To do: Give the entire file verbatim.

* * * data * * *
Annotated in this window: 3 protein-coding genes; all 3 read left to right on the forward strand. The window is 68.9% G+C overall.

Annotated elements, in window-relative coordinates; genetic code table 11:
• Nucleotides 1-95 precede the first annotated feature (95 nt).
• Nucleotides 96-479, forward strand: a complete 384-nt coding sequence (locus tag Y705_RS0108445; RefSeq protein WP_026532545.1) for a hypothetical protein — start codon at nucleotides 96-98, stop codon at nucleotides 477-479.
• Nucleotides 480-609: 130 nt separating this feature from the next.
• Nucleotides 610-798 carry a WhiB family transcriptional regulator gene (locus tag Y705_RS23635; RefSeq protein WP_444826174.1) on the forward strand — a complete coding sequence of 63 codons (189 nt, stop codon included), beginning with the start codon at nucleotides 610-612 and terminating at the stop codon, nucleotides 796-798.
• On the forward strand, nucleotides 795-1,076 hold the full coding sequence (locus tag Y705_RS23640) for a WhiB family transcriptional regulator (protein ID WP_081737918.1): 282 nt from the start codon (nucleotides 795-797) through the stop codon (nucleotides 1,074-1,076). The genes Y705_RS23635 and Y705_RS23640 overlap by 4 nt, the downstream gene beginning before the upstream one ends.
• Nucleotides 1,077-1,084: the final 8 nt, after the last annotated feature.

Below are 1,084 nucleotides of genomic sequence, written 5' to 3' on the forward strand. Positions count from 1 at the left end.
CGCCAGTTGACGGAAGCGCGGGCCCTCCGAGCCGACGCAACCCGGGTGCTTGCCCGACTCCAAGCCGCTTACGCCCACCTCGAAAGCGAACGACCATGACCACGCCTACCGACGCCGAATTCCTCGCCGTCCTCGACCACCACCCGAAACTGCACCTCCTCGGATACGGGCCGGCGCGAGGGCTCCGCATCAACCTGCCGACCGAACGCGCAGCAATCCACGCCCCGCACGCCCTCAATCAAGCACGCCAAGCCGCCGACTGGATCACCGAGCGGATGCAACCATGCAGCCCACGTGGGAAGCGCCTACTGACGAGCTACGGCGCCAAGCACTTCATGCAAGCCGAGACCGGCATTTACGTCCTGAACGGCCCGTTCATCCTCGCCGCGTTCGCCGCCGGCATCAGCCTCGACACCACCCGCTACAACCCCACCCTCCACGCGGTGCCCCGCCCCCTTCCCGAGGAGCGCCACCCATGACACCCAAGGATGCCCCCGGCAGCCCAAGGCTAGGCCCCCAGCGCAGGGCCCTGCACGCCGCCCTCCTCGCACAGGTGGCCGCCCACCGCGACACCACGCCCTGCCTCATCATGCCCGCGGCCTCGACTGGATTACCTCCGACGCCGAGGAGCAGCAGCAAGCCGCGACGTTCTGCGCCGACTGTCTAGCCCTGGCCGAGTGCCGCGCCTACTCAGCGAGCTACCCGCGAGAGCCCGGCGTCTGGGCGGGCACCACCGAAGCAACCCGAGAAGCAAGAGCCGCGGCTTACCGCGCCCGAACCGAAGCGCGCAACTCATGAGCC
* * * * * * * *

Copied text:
Annotated in this window: 3 protein-coding genes; all 3 read left to right on the forward strand. The window is 68.9% G+C overall.

Annotated elements, in window-relative coordinates; genetic code table 11:
• Nucleotides 1-95 precede the first annotated feature (95 nt).
• Nucleotides 96-479, forward strand: a complete 384-nt coding sequence (locus tag Y705_RS0108445; RefSeq protein WP_026532545.1) for a hypothetical protein — start codon at nucleotides 96-98, stop codon at nucleotides 477-479.
• Nucleotides 480-609: 130 nt separating this feature from the next.
• Nucleotides 610-798 carry a WhiB family transcriptional regulator gene (locus tag Y705_RS23635; RefSeq protein WP_444826174.1) on the forward strand — a complete coding sequence of 63 codons (189 nt, stop codon included), beginning with the start codon at nucleotides 610-612 and terminating at the stop codon, nucleotides 796-798.
• On the forward strand, nucleotides 795-1,076 hold the full coding sequence (locus tag Y705_RS23640) for a WhiB family transcriptional regulator (protein ID WP_081737918.1): 282 nt from the start codon (nucleotides 795-797) through the stop codon (nucleotides 1,074-1,076). The genes Y705_RS23635 and Y705_RS23640 overlap by 4 nt, the downstream gene beginning before the upstream one ends.
• Nucleotides 1,077-1,084: the final 8 nt, after the last annotated feature.

Below are 1,084 nucleotides of genomic sequence, written 5' to 3' on the forward strand. Positions count from 1 at the left end.
CGCCAGTTGACGGAAGCGCGGGCCCTCCGAGCCGACGCAACCCGGGTGCTTGCCCGACTCCAAGCCGCTTACGCCCACCTCGAAAGCGAACGACCATGACCACGCCTACCGACGCCGAATTCCTCGCCGTCCTCGACCACCACCCGAAACTGCACCTCCTCGGATACGGGCCGGCGCGAGGGCTCCGCATCAACCTGCCGACCGAACGCGCAGCAATCCACGCCCCGCACGCCCTCAATCAAGCACGCCAAGCCGCCGACTGGATCACCGAGCGGATGCAACCATGCAGCCCACGTGGGAAGCGCCTACTGACGAGCTACGGCGCCAAGCACTTCATGCAAGCCGAGACCGGCATTTACGTCCTGAACGGCCCGTTCATCCTCGCCGCGTTCGCCGCCGGCATCAGCCTCGACACCACCCGCTACAACCCCACCCTCCACGCGGTGCCCCGCCCCCTTCCCGAGGAGCGCCACCCATGACACCCAAGGATGCCCCCGGCAGCCCAAGGCTAGGCCCCCAGCGCAGGGCCCTGCACGCCGCCCTCCTCGCACAGGTGGCCGCCCACCGCGACACCACGCCCTGCCTCATCATGCCCGCGGCCTCGACTGGATTACCTCCGACGCCGAGGAGCAGCAGCAAGCCGCGACGTTCTGCGCCGACTGTCTAGCCCTGGCCGAGTGCCGCGCCTACTCAGCGAGCTACCCGCGAGAGCCCGGCGTCTGGGCGGGCACCACCGAAGCAACCCGAGAAGCAAGAGCCGCGGCTTACCGCGCCCGAACCGAAGCGCGCAACTCATGAGCC